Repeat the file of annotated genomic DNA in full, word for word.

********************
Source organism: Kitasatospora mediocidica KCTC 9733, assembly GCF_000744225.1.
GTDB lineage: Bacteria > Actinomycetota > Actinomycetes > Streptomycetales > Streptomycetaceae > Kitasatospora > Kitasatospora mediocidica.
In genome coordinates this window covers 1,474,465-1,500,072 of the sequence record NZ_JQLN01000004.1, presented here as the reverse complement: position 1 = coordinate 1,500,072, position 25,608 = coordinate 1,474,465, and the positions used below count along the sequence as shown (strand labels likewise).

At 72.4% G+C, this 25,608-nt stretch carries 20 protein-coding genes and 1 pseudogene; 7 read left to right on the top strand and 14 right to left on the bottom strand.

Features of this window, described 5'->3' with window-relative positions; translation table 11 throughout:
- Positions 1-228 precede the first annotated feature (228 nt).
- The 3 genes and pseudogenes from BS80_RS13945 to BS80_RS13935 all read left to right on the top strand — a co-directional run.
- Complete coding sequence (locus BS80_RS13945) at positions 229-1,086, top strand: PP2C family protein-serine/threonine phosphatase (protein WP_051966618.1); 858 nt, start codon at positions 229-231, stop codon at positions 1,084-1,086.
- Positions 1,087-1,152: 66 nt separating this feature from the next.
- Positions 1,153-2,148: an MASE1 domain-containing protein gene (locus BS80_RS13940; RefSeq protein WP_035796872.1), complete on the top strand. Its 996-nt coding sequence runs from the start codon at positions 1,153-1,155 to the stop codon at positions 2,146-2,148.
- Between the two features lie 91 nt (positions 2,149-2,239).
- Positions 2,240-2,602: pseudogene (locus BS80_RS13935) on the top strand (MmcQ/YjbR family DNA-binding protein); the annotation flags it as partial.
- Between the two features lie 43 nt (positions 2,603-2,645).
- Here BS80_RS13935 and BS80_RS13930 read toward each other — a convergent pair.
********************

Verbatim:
Source organism: Kitasatospora mediocidica KCTC 9733, assembly GCF_000744225.1.
GTDB lineage: Bacteria > Actinomycetota > Actinomycetes > Streptomycetales > Streptomycetaceae > Kitasatospora > Kitasatospora mediocidica.
In genome coordinates this window covers 1,474,465-1,500,072 of the sequence record NZ_JQLN01000004.1, presented here as the reverse complement: position 1 = coordinate 1,500,072, position 25,608 = coordinate 1,474,465, and the positions used below count along the sequence as shown (strand labels likewise).

At 72.4% G+C, this 25,608-nt stretch carries 20 protein-coding genes and 1 pseudogene; 7 read left to right on the top strand and 14 right to left on the bottom strand.

Features of this window, described 5'->3' with window-relative positions; translation table 11 throughout:
- Positions 1-228 precede the first annotated feature (228 nt).
- The 3 genes and pseudogenes from BS80_RS13945 to BS80_RS13935 all read left to right on the top strand — a co-directional run.
- Complete coding sequence (locus BS80_RS13945) at positions 229-1,086, top strand: PP2C family protein-serine/threonine phosphatase (protein WP_051966618.1); 858 nt, start codon at positions 229-231, stop codon at positions 1,084-1,086.
- Positions 1,087-1,152: 66 nt separating this feature from the next.
- Positions 1,153-2,148: an MASE1 domain-containing protein gene (locus BS80_RS13940; RefSeq protein WP_035796872.1), complete on the top strand. Its 996-nt coding sequence runs from the start codon at positions 1,153-1,155 to the stop codon at positions 2,146-2,148.
- Between the two features lie 91 nt (positions 2,149-2,239).
- Positions 2,240-2,602: pseudogene (locus BS80_RS13935) on the top strand (MmcQ/YjbR family DNA-binding protein); the annotation flags it as partial.
- Between the two features lie 43 nt (positions 2,603-2,645).
- Here BS80_RS13935 and BS80_RS13930 read toward each other — a convergent pair.